Bank of Japan

Bank of Japan

About Bank of Japan

The Bank of Japan is the central bank of Japan. The Bank is often called Nichigin for short. It has its headquarters in Chuo, Tokyo. Like most modern Japanese institutions, the Bank of Japan was founded after the Meiji Restoration. Prior to the Restoration, Japan's feudal fiefs all issued their own money, hansatsu, in an array of incompatible denominations, but the New Currency Act of Meiji 4 (1871) did away with these and established the yen as the new decimal currency, which had parity with the Mexican silver dollar. The former han (fiefs) became prefectures and their mints became private chartered banks which, however, initially retained the right to print money. For a time both the central government and these so-called national banks issued money. A period of unanticipated consequences was ended when the Bank of Japan was founded in Meiji 15 (1882) after a Belgian model. It has since been partly privately owned (its stock is traded over the counter, hence the stock number). A number of modifications based on other national banks were encompassed within the regulations under which the bank was founded. The institution was given a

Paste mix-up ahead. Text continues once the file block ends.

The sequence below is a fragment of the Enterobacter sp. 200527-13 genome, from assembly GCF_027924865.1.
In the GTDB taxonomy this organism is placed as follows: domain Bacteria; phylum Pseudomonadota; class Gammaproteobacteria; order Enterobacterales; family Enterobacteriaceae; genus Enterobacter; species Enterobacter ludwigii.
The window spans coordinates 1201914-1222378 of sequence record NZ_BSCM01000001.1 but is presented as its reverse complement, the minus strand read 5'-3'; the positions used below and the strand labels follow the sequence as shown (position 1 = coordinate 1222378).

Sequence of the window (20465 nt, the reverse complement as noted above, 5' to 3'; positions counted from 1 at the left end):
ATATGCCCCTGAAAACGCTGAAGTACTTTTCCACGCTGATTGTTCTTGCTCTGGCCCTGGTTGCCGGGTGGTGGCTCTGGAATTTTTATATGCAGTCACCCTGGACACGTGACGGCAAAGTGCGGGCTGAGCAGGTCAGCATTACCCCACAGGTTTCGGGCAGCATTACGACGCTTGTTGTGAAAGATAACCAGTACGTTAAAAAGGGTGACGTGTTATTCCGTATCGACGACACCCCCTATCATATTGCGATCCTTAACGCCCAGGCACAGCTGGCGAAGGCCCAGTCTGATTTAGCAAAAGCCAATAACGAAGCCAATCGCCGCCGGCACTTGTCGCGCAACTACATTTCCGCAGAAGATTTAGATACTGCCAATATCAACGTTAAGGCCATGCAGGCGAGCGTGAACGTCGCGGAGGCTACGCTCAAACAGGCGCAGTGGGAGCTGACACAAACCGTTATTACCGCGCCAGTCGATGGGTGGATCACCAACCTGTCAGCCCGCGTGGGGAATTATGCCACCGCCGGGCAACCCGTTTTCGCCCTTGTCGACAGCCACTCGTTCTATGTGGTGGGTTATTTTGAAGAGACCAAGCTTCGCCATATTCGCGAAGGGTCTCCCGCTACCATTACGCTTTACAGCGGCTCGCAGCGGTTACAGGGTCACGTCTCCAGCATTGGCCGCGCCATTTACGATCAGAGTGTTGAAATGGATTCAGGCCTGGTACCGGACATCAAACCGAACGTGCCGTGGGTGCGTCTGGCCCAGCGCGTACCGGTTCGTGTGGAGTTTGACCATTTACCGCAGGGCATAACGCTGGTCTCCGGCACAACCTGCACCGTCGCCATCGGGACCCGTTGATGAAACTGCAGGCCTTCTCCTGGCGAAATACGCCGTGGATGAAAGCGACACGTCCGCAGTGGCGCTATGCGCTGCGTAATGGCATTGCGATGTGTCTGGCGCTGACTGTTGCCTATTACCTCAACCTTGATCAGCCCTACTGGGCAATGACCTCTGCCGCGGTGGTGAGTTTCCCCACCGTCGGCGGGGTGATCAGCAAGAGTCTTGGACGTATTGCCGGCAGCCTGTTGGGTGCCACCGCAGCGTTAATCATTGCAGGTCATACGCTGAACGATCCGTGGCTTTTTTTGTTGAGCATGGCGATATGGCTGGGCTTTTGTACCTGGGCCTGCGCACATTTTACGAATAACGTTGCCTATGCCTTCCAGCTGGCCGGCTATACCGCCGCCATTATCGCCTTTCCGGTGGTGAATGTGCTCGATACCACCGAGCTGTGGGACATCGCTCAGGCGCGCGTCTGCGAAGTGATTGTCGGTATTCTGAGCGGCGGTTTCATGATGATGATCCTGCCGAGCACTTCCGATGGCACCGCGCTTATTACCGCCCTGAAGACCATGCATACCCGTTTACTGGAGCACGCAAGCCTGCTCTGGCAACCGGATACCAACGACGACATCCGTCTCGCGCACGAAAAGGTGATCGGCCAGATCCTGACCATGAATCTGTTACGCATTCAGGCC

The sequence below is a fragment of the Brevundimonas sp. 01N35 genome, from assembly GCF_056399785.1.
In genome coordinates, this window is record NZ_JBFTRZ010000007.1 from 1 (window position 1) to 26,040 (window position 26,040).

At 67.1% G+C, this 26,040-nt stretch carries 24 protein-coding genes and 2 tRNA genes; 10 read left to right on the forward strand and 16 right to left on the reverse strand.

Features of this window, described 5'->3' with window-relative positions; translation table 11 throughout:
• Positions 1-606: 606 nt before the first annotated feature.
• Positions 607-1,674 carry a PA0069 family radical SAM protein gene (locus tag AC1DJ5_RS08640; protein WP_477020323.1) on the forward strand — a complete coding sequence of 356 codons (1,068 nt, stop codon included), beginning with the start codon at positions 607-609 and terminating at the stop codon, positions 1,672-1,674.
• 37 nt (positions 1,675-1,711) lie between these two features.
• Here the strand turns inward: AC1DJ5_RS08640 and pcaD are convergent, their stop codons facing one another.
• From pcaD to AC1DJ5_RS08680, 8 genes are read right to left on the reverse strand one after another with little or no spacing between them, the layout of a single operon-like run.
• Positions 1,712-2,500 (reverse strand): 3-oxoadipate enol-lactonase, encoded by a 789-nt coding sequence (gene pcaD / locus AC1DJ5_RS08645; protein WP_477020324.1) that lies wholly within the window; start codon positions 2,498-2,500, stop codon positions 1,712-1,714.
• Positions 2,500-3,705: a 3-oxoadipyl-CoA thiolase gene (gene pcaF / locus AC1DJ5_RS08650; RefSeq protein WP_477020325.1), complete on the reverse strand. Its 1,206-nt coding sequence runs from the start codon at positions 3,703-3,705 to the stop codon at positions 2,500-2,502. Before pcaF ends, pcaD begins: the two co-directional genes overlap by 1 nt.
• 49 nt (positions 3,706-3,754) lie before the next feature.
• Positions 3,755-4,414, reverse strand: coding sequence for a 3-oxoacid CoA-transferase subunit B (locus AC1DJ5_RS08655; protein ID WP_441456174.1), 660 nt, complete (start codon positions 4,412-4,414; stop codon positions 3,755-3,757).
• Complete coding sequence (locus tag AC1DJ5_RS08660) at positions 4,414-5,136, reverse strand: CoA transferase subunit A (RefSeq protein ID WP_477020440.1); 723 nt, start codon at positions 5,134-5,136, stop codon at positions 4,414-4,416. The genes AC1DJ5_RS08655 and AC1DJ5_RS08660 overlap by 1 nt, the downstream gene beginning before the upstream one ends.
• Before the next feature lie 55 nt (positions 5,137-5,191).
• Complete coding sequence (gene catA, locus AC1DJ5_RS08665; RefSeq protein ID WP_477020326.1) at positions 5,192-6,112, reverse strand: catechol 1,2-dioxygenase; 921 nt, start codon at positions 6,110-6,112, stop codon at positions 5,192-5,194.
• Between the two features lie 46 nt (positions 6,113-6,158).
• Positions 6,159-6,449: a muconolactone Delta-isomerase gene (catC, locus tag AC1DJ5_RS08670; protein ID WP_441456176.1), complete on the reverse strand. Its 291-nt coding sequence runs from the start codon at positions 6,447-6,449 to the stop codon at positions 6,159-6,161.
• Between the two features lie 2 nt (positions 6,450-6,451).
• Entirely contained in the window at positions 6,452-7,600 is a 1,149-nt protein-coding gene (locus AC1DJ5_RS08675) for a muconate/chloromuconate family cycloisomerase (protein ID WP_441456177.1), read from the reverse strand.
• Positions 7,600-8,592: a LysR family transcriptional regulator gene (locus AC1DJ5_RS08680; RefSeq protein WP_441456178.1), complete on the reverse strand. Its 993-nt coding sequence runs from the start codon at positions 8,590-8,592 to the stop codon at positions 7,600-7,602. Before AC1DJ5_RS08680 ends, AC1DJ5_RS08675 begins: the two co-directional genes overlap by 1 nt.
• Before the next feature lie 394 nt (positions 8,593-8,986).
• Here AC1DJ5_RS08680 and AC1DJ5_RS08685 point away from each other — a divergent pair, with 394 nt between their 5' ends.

Contributions by Enkyo2, Fg2, and Rawjapan.